High energy neutrino flux from individual blazar flares. (arXiv:1906.05302v1 [astro-ph.HE])

High energy neutrino flux from individual blazar flares. (arXiv:1906.05302v1 [astro-ph.HE])
<a href="http://arxiv.org/find/astro-ph/1/au:+Oikonomou_F/0/1/0/all/0/1">Foteini Oikonomou</a>, <a href="http://arxiv.org/find/astro-ph/1/au:+Murase_K/0/1/0/all/0/1">Kohta Murase</a>, <a href="http://arxiv.org/find/astro-ph/1/au:+Padovani_P/0/1/0/all/0/1">Paolo Padovani</a>, <a href="http://arxiv.org/find/astro-ph/1/au:+Resconi_E/0/1/0/all/0/1">Elisa Resconi</a>, <a href="http://arxiv.org/find/astro-ph/1/au:+Meszaros_P/0/1/0/all/0/1">Peter M&#xe9;sz&#xe1;ros</a>

Motivated by the recently reported evidence of an association between a
high-energy neutrino and a gamma-ray flare from the blazar TXS 0506+056, we
calculate the expected high-energy neutrino signal from past, individual
flares, from twelve blazars, selected in declinations favourable for detection
with IceCube. To keep the number of free parameters to a minimum, we mainly
focus on BL Lac objects and assume the synchrotron self-Compton mechanism
produces the bulk of the high-energy emission. We consider a broad range of the
allowed parameter space for the efficiency of proton acceleration, the proton
content of BL Lac jets, and the presence of external photon fields. To model
the expected neutrino fluence we use simultaneous multi-wavelength
observations. We find that in the absence of external photon fields and with
jet proton luminosity normalised to match the observed production rate of
ultra-high-energy cosmic rays, individual flaring sources produce a modest
neutrino flux in IceCube, $lesssim10^{-3}$ muon neutrinos with energy
exceeding 100 TeV, stacking ten years of flare periods selected in the >800 MeV
Fermi energy range from each source. Under optimistic assumptions about the jet
proton luminosity and in the presence of external photon fields, we find that
the two most powerful sources in our sample, AO 0235+164, and OJ 287, would
produce, in total, $approx 3$ muon neutrinos during ten years of Fermi flaring
periods, in future neutrino detectors with total instrumented volume $sim$ten
times larger than IceCube,or otherwise, constrain the proton luminosity of
blazar jets.

Motivated by the recently reported evidence of an association between a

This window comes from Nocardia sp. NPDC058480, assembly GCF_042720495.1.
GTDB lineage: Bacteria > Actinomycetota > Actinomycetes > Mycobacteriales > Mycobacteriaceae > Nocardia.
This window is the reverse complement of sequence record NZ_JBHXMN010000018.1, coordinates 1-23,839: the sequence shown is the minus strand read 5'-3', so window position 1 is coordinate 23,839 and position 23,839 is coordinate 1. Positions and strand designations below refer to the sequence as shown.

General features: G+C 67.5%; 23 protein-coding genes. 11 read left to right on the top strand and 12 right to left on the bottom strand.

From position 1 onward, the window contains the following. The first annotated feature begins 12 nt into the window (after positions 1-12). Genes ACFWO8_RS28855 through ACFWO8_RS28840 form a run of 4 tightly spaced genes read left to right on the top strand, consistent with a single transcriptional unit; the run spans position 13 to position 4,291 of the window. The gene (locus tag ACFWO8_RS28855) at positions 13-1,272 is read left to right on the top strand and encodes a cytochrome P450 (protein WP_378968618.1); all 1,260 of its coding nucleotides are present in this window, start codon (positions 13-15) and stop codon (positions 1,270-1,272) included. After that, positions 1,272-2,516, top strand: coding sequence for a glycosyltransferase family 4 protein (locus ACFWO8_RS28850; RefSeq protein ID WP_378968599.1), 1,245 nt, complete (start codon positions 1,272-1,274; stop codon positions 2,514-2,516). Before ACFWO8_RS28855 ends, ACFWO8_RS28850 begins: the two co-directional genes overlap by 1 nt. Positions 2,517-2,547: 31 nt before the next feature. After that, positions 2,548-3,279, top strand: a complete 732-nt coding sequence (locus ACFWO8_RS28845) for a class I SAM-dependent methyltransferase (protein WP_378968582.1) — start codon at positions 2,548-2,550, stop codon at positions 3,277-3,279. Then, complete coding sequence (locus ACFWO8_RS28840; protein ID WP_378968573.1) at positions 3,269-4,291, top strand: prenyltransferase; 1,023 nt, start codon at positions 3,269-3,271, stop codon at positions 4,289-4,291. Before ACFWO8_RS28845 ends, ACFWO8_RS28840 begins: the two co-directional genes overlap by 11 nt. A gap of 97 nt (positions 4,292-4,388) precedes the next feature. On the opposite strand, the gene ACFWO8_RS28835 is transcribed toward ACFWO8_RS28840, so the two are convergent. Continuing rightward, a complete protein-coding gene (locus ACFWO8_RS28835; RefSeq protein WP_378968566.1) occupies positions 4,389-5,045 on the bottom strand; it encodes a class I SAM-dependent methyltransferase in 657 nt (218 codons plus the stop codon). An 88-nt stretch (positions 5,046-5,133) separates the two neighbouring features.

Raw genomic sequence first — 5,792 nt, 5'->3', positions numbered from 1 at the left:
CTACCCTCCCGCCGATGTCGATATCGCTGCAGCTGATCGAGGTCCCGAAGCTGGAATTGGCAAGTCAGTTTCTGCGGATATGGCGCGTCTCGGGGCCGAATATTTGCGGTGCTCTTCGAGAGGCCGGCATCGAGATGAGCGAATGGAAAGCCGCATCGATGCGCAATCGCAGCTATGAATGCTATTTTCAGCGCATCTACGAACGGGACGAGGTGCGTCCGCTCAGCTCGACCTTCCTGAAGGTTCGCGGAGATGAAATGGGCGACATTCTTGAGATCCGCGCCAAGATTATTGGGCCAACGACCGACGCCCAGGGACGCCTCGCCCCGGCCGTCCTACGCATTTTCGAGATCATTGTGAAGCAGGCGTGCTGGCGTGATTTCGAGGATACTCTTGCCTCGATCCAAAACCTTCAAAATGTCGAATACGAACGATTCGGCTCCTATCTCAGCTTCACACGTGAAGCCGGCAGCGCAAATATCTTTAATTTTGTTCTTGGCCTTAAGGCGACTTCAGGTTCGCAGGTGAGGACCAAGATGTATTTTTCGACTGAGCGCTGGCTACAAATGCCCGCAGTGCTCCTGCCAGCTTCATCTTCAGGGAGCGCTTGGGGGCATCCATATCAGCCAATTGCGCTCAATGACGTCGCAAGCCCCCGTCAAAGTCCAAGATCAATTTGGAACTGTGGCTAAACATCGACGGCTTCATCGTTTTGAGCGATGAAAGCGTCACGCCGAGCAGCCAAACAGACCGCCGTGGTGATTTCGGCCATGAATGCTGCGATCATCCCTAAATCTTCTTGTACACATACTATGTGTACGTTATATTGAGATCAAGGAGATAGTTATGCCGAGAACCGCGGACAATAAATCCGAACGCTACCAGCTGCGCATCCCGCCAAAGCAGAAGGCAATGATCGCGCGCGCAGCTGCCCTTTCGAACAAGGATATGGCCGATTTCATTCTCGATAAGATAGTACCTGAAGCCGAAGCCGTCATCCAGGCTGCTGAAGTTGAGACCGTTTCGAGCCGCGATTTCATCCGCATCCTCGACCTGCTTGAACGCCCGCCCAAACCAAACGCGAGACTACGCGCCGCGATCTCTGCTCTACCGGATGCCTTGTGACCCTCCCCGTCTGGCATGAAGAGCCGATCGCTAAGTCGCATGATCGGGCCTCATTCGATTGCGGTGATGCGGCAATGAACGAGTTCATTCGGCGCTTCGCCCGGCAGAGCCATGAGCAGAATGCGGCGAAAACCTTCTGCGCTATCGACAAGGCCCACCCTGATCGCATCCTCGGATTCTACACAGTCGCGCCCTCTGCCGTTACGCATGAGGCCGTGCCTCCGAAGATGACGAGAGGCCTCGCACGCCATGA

high-energy neutrino and a gamma-ray flare from the blazar TXS 0506+056, we
calculate the expected high-energy neutrino signal from past, individual
flares, from twelve blazars, selected in declinations favourable for detection
with IceCube. To keep the number of free parameters to a minimum, we mainly
focus on BL Lac objects and assume the synchrotron self-Compton mechanism
produces the bulk of the high-energy emission. We consider a broad range of the
allowed parameter space for the efficiency of proton acceleration, the proton
content of BL Lac jets, and the presence of external photon fields. To model
the expected neutrino fluence we use simultaneous multi-wavelength
observations. We find that in the absence of external photon fields and with
jet proton luminosity normalised to match the observed production rate of
ultra-high-energy cosmic rays, individual flaring sources produce a modest
neutrino flux in IceCube, $lesssim10^{-3}$ muon neutrinos with energy
exceeding 100 TeV, stacking ten years of flare periods selected in the >800 MeV
Fermi energy range from each source. Under optimistic assumptions about the jet
proton luminosity and in the presence of external photon fields, we find that
the two most powerful sources in our sample, AO 0235+164, and OJ 287, would
produce, in total, $approx 3$ muon neutrinos during ten years of Fermi flaring
periods, in future neutrino detectors with total instrumented volume $sim$ten
times larger than IceCube,or otherwise, constrain the proton luminosity of
blazar jets.

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